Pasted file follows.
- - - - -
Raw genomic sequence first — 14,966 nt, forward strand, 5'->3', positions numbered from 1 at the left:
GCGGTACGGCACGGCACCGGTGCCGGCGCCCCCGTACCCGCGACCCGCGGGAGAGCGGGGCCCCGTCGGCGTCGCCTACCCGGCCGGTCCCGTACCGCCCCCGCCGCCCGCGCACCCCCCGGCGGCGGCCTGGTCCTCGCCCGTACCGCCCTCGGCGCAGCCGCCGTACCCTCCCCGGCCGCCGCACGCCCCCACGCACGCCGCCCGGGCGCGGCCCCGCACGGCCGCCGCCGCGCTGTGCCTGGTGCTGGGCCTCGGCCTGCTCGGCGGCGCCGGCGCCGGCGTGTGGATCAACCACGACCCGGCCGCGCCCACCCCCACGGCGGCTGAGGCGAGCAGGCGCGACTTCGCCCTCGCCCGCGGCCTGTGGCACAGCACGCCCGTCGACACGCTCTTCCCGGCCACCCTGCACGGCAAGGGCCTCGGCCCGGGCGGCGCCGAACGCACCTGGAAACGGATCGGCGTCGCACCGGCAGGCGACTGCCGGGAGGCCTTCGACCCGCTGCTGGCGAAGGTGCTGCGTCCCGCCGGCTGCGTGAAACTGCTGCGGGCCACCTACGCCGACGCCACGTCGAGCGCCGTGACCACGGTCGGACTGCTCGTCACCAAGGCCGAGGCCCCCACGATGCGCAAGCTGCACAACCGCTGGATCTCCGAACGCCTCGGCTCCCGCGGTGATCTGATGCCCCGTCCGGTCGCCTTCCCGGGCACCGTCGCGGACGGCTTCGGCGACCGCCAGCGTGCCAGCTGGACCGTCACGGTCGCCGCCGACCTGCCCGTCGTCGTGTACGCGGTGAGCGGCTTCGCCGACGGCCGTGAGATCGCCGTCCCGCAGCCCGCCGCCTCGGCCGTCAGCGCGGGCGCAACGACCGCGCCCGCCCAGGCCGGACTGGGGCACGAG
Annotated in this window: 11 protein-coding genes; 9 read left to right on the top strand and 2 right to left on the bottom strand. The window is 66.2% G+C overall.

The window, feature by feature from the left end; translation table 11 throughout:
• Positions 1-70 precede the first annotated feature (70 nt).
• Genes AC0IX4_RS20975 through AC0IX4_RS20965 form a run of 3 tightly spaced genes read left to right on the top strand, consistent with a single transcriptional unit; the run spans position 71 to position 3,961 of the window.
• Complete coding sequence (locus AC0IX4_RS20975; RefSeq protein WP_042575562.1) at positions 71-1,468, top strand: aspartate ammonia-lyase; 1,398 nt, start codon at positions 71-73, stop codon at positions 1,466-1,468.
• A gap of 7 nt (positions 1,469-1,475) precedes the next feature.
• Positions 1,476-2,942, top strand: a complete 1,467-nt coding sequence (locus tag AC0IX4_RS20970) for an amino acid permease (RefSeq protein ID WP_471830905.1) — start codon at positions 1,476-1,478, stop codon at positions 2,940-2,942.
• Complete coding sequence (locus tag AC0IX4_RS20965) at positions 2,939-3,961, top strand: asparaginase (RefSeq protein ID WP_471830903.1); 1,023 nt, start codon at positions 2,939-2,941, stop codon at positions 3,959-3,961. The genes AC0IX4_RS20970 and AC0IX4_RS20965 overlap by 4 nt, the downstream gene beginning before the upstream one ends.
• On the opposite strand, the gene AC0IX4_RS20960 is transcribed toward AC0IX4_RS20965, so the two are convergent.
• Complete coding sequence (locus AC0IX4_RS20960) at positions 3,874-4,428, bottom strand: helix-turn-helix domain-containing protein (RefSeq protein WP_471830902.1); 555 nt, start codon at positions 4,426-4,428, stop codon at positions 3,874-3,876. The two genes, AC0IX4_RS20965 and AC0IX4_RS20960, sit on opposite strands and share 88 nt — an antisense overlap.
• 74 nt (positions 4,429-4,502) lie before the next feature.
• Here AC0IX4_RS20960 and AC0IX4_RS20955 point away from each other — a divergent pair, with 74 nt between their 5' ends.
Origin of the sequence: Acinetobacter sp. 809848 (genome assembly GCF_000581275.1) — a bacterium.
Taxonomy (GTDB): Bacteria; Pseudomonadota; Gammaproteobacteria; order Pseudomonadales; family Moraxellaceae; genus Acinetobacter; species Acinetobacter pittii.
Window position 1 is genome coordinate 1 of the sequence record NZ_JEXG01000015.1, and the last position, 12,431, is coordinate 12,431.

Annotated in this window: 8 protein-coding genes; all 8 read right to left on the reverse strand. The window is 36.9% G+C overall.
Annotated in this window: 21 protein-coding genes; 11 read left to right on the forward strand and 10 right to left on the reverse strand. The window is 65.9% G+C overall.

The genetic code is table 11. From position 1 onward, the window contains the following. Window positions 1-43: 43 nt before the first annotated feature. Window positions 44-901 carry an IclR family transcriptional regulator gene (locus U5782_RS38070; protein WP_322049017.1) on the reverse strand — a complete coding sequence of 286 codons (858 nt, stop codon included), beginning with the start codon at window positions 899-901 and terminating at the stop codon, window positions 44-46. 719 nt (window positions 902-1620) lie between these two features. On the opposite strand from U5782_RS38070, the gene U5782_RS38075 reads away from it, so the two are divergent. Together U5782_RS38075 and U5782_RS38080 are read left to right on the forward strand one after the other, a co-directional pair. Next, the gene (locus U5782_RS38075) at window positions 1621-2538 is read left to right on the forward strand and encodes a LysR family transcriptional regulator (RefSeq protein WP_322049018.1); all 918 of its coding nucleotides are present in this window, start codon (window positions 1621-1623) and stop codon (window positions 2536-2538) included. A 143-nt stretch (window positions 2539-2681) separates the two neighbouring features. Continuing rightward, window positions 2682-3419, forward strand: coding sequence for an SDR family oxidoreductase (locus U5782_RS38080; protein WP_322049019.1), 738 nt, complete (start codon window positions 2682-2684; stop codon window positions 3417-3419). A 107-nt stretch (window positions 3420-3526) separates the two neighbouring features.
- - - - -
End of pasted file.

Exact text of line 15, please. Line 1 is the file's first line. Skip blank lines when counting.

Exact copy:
Origin of the sequence: Acinetobacter sp. 809848 (genome assembly GCF_000581275.1) — a bacterium.